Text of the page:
Rorin was dumbfounded as he followed the pair’s footsteps. “W-WHAT?! That’s the best you can do?!” He was absolutely furious and astounded as he continued to shout, “what the hell are you talking about you idiot?! That doesn’t even make sense! You were supposed to come back you jerk, not go on a suicide mission! If I wasn’t here right now we wouldn’t even… you wouldn’t have even gotten to say goodbye…” Rorin tried to think of the cryptic words Mulgrew had said to him as she brought the paladin here. What was she trying to tell him? Was there a way to stop Lionel from throwing away his life? Was he merely meant to witness? Or was there something else he was meant to do? “You’re gonna live, damnit. I know I can’t convince you to give up or stop this stupid crusade but… I’m gonna do everything I can to keep you alive until it’s over. You said there was no time, but I see you’ve already got someone else going with you. Are you sure? There’s no way to stop and at least get Khitti or Brand involved? They started this whole journey with you, shouldn’t they be there to finish it?” Anger left him, and an excitement began to take its place. His mind honed in on all the variables and he echoed Penelope’s previous thought. “At least tell me you know where we’re going.”
Lionel smiled sadly at Rorin. In Rorin’s shoes, Lionel would have had at least as many questions, and his voice would have been just as loud or louder. Knowing this didn’t dull the pain. Destiny was at hand; Charon continued rowing him down across the River Styx. Naught but Tartarus awaited. Into the black Lionel went, trusting that Penelope and Rorin would follow. Hellfire cast its deep reddish glow, lighting up like a faded beacon for the wayfarers to live by. “If Mulgrew were kinder, she’d have sent Khitti and Brand along with you.” The more he thought about it, the more certain he was that that strange witch had brought Rorin before him. No other hypothesis compared. As soon as he spoke those words, however, Lionel felt mistaken -- it was a mercy, leaving Lionel’s sister and her husband elsewhere. They had a child to raise… and a multitude of cross-realm problems to handle on their own. “Kahran is coming. He’s almost here. I know it. Rorin, listen to me, please.” Lionel continued walking as his tone took on a more sorrowful note. “He wants me removed from the playing field because I discovered how to destroy him. It’s through Halycanos -- but not the sword. Not Hellfire, but the Ishaarite spirit dwelling within my heart and soul. He’s coming to finish me so that his armies can blanket the world. I’m letting him have me so that he and I can exit stage left together. There simply isn’t time for anything else. Stand with me. Do whatever you wish in a bid to prevent my death; I’d be a fool to say no to either of you. But I know what awaits me. So ready your sword. And live a fuller, richer life when I’m gone.” Every syllable felt like a sting upon his lips, but Lionel knew it had to be said. Surrounded by the sounds of the forest, with the trees too thick overhead to let in the stars, Lionel and his dear friends marched toward oblivion.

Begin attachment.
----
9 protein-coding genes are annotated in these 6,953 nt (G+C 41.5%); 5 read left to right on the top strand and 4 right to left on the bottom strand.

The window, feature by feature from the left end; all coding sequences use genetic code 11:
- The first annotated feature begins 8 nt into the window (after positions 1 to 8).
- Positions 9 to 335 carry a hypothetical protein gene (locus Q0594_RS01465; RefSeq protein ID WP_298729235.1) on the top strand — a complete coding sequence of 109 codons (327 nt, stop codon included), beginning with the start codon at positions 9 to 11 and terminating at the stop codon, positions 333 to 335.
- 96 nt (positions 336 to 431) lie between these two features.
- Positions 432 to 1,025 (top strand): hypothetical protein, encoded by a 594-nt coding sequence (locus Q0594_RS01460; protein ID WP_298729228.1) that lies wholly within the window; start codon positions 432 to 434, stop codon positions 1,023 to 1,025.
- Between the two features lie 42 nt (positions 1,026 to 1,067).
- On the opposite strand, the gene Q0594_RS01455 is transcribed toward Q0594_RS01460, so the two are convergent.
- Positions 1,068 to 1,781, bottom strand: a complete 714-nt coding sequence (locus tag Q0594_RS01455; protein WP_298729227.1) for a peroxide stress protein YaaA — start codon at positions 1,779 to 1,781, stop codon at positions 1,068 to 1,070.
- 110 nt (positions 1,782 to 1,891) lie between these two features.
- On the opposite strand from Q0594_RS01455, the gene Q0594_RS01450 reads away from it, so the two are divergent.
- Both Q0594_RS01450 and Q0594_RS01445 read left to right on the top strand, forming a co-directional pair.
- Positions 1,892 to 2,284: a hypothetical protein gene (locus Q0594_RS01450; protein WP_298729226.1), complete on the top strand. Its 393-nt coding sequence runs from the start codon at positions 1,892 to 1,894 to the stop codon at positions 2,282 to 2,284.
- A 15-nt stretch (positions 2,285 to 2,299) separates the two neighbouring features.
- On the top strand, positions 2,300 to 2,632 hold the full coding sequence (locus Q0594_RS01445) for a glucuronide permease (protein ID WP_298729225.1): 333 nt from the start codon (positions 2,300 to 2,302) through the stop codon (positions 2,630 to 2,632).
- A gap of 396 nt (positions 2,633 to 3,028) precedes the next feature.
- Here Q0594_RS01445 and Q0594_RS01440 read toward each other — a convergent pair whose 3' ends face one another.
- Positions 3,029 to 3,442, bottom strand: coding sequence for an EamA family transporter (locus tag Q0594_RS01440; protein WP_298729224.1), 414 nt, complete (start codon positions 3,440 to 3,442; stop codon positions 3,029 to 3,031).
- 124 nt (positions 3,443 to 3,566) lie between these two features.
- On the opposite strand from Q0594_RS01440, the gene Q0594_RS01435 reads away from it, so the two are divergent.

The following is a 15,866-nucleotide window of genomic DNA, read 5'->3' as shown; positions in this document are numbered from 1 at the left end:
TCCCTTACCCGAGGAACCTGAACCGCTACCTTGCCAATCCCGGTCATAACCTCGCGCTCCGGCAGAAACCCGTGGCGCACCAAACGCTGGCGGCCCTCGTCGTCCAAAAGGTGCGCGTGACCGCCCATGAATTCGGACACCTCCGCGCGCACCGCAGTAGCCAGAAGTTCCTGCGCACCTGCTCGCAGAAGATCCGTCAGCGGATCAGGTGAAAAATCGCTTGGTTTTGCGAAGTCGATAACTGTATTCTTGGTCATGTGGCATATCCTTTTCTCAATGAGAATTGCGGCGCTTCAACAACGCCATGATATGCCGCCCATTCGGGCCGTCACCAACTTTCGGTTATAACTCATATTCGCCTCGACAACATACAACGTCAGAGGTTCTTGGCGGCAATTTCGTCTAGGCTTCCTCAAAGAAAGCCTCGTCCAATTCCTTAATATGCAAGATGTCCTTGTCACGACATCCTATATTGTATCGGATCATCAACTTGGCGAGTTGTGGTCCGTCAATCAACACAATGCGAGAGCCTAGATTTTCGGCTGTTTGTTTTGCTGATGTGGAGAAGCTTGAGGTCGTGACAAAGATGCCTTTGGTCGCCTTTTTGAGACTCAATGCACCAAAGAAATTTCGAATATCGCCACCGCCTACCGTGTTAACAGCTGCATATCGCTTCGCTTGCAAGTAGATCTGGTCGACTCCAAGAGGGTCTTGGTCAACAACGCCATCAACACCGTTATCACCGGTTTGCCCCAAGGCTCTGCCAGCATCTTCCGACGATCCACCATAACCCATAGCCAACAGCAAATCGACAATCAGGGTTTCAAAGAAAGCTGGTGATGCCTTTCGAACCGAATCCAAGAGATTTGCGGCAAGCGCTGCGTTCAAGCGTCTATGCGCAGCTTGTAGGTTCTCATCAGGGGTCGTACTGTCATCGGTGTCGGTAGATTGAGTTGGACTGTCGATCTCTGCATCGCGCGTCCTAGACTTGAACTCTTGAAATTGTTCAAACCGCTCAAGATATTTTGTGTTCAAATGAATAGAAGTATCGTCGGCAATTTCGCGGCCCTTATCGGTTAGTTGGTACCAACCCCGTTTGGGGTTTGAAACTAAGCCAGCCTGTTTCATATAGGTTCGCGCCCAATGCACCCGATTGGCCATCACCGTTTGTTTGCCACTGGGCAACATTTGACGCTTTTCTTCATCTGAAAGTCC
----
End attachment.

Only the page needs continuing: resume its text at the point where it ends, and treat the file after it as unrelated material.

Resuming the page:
Penelope did indeed follow behind the two. The woman let them have their moment of reunion. She let Lionel explain himself to Rorin. Explain the situation at hand. The woman then brushes by Lionel before adding. “And we will do –everything- to try to help you. Even if your fate is grim,” she stares forward into the dark abyss of the forest. The woman blinks and then glances at Rorin. “You know how stubborn he is… he should actually be resting,” she gives a glare towards the warrior. “But he knows Kahran better than any of us ever will, so I would just listen to the man.”
Rorin had he been honest, was looking for a slightly less poignant answer and something a little more pleasant. No one ever battled on sunny hill tops anymore no, nowadays they always had to fight in bits of shadowy abyss. Suppose that makes it a bit easier to clean up, but it sure made it less inviting, and when it was between life and death and you had to choose, well, it was pretty easy to guess where most people would want to be, but in this case practicality was less a matter of choice than epic scenery and drab foreboding hellscapes. Rorin averted his eyes when Lionel mentioned the mystic giant and chewed away at Penelope's words. “Well it’s not like he could grow old, settle down, and retire..” with a sigh and a furrow of his already naturally pitiable expression, Rorin for a moment wondered if he would someday share the same fate. Destined to live for far too long and end up taking his pupil-child on a suicidal adventure. It suddenly occurred to him that in almost none of the stories he’d read as a boy, did a hero ever die peacefully old and surrounded by loved ones in bed, and what that would mean for him. Shaking the image from his head, the paladin steeled his resolve and readied himself for Lionel’s End. Truth be, he was glad he could be at the man’s side in his final hour, just as he promised he would those few years ago. “Light be with us,” the pilgrim prayed as they headed on into darkness.
Lionel || Through the darkness they walked, silent now as the weight of these stakes took its toll on the shoulders of their souls. How many moments passed, Lionel could not say. His mind was fixated on this finale of his choosing. The snapping of sticks beneath their feet, the shrill hoots of owls in the distance, the swaying of leaves against the wind. The coming of fresh-falling snow from a starry sky that had grown cloudy in its absence from their eyes. They had come upon a clearing, and Hellfire’s glow was not bright enough to paint a picture of what next awaited them; there was a fog ahead, and inevitably there was further forest behind it. “You know,” Lionel said abruptly. “They always prattle on about leaving no regrets when you’re headed to the next life or whatever. I never much thought about that and there isn’t time to make amends of just about anything. But I suppose there’s one thing I can cross off the bucket list before the end.” Without warning, he turned to face Penelope, kissing her. It was passionate, but it was quick enough that it might have seemed a facade. Afterward, Lionel took a deep breath and led them into the clearing.